Wednesday, July 6, 2022

Increased options with mixed pasture

Results from a three-year mixed pasture trial show increased pasture species diversity could provide dairy farmers with increased options for improving pasture resilience during drought.

The trial, done at DairyNZ’s Scott Research Farm by senior scientist Dr Sharon Woodward, was established to determine whether mixed pasture could increase milksolids production and improve nitrogen efficiency.

“Cows fed on mixed pasture excreted half the amount of nitrogen (N) in their urine compared to cows on standard pasture,” Woodward said.

“Reducing N losses has implications for greenhouse gas emissions and nitrate leaching.”

In the trial both the standard and mixed pastures were sown with perennial ryegrass and white clover. The mixed pastures were also sown with lucerne, chicory, plantain and prairie grass although the prairie grass was quickly ruled out because it didn’t perform.

The cows on the mixed pasture ate less than those on the standard pasture.

“Although the cows on the mixed pasture ate less they were more efficient as they produced at least as much milk and sometimes more milk. This, of course, means more milksolids, not only because of the increase in volume but because we sometimes got an increase in milk protein concentration as well,” Woodward said.

Total cumulative drymatter yields were similar for both pasture types although the pattern of growth was different. There were advantages in feed availability in summer and autumn from the mixed pastures, however, this yield advantage did not persist in winter, Woodward said.

Pasture performance has been interesting, especially during the recent drought.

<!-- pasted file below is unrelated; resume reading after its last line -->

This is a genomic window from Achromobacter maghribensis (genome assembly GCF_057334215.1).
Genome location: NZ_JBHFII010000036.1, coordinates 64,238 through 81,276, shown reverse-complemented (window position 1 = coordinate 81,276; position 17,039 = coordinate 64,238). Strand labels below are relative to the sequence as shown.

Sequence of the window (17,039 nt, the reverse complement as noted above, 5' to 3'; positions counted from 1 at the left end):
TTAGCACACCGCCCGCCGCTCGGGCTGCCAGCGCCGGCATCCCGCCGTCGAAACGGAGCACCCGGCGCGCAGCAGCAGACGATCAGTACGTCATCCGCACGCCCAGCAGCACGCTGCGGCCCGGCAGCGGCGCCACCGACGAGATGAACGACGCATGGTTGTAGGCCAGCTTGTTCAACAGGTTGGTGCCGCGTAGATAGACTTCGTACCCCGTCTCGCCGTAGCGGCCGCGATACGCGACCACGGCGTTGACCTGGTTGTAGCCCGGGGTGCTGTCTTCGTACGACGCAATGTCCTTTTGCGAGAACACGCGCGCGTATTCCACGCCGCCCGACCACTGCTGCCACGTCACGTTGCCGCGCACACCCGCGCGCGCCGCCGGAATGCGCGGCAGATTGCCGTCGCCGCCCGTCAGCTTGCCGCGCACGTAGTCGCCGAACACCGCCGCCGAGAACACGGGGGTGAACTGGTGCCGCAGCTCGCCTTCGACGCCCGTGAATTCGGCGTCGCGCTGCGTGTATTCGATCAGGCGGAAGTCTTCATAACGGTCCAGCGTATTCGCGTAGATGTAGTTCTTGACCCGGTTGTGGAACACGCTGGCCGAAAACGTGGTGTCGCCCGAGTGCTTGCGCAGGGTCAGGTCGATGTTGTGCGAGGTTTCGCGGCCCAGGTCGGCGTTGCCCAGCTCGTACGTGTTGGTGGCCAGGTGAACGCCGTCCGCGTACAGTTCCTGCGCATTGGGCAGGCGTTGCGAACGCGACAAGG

“At the height of the drought the lucerne with its deep root system had no problem surviving the dry and acted as a shade, protecting the ryegrass. Ryegrass in the mixed pasture remained at a reasonable length and was a lush green whereas in the standard pasture the ryegrass was stunted and brown.

“We were achieving significant differences in drymatter production with the mixed pastures and still achieving pasture covers close to 2000kg DM/ha.”

Although species like lucerne, chicory and plantain in the mixed pasture do not grow as well during the winter, they have bounced back by summer during the first three years of the trial.

Woodward said the performance of the mixed pasture during the drought highlights the potential of increased pasture diversity providing other options for farmers in meeting the challenges of adverse climatic conditions.

The biggest finding from the study, however, was that feeding mixed pastures had a major impact on reducing urinary N losses and this was achieved with no loss in milk production.

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